I am and have always been a reader of books, Now I also write them and many have told me that the reviews that I post here and there of other peoples books give them insight into wither they would like to read them. So I decided to do this blog that will simply post book reviews.

<p>This will sound like a terrible review but it is actually
wonderful. stay with me through the bad stuff and you will find the gems at the
end.</p><p>I grew up reading the likes of Carl Sagan’s “Contact” and as
a sci-fi buff it set me alight. “Peter Watts” is not taking the easy track with
this piece of hard sci-fi. In fact, he seems, at times, to wish for no readers.
Even to such as I that has enjoyed Benford, Banks, Brin and Bear (do all the
surnames have to start with a “B”) this is a difficult read. Many acronyms are
used with no guide to their meaning unless you are really up to date on your physics,
biology, brain chemistry and chemical psychology, which most are not.  This book is made even more difficult to read
because the author factors in a vampire, as a side shoot of the human genome. A
predator that preys upon predators. All this aside and I agree that it is a
great deal to put aside. You end up with a truly original book.  So Finally, here are the good bits. </p><p>Much as we all loved Carl Sagan, He was an optimist who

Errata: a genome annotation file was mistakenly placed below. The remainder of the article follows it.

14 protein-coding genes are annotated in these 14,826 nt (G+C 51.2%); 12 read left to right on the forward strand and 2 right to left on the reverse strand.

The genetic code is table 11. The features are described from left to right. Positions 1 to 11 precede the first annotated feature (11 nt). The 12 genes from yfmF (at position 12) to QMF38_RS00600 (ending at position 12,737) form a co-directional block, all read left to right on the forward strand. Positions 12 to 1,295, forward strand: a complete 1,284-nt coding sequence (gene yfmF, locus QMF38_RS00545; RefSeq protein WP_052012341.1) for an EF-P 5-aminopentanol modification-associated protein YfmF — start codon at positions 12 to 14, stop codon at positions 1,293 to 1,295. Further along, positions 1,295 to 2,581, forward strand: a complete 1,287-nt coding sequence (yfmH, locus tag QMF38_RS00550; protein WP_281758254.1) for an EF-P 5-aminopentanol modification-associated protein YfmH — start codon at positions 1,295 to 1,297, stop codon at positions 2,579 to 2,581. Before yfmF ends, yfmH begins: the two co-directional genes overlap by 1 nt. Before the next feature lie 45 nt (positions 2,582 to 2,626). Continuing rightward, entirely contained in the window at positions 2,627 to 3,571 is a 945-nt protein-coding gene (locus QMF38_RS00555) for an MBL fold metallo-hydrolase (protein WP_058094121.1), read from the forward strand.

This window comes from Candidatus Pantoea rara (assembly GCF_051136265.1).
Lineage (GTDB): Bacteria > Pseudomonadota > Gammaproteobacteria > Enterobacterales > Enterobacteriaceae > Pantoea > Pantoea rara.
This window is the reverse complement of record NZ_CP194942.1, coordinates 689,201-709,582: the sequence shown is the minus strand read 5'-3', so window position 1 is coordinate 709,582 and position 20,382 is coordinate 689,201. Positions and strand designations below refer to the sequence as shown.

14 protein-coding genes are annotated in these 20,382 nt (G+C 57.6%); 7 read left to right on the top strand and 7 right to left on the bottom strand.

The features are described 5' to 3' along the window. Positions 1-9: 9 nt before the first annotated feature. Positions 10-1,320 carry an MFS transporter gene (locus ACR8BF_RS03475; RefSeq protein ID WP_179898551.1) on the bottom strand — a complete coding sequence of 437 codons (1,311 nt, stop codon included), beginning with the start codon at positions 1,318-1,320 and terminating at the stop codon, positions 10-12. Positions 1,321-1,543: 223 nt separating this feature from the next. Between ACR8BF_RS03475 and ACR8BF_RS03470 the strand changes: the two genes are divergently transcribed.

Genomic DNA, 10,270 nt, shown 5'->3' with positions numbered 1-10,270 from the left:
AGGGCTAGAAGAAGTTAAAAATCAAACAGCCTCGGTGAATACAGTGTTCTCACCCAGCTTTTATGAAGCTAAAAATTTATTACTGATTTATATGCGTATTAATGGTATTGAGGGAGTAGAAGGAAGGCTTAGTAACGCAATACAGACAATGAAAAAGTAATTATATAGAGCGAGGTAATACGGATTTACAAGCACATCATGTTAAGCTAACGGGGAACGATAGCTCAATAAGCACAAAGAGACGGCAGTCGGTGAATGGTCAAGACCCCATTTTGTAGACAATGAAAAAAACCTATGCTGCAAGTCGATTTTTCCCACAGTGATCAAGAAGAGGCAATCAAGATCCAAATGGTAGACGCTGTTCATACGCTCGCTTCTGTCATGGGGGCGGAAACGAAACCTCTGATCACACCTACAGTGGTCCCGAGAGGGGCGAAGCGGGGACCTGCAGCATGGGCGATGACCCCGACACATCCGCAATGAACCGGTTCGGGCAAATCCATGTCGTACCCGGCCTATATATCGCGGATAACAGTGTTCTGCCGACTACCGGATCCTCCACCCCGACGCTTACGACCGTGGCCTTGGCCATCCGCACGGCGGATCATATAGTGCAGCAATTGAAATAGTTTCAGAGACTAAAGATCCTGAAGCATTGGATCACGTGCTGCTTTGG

wished for intelligent and thoughtful aliens that cared for and cosseted humanity.
 Peter Watts takes a far more realistic
view, In my opinion. What is alien, is truly alien. No one person can imagine
the meeting of minds in a first contact. I suspect that it will (if it ever
happens) be even stranger than Mr Watts ideas. Mr Watts presents this book as a
hard-sci-fi piece, which it truly is, steeped in the genre and wallowing there.
Yet this book has more to offer upon the human condition than you may first
expect. I would recommend this book to all readers that can stand the pretty much
unreadable. Go on give yourself a challenge. After this I look back on “Iron in
the Soul” by Sartre with fond enjoyment.</p><p>





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This will sound like a terrible review but it is actually wonderful. stay with me through the bad stuff and you will find the gems at the end.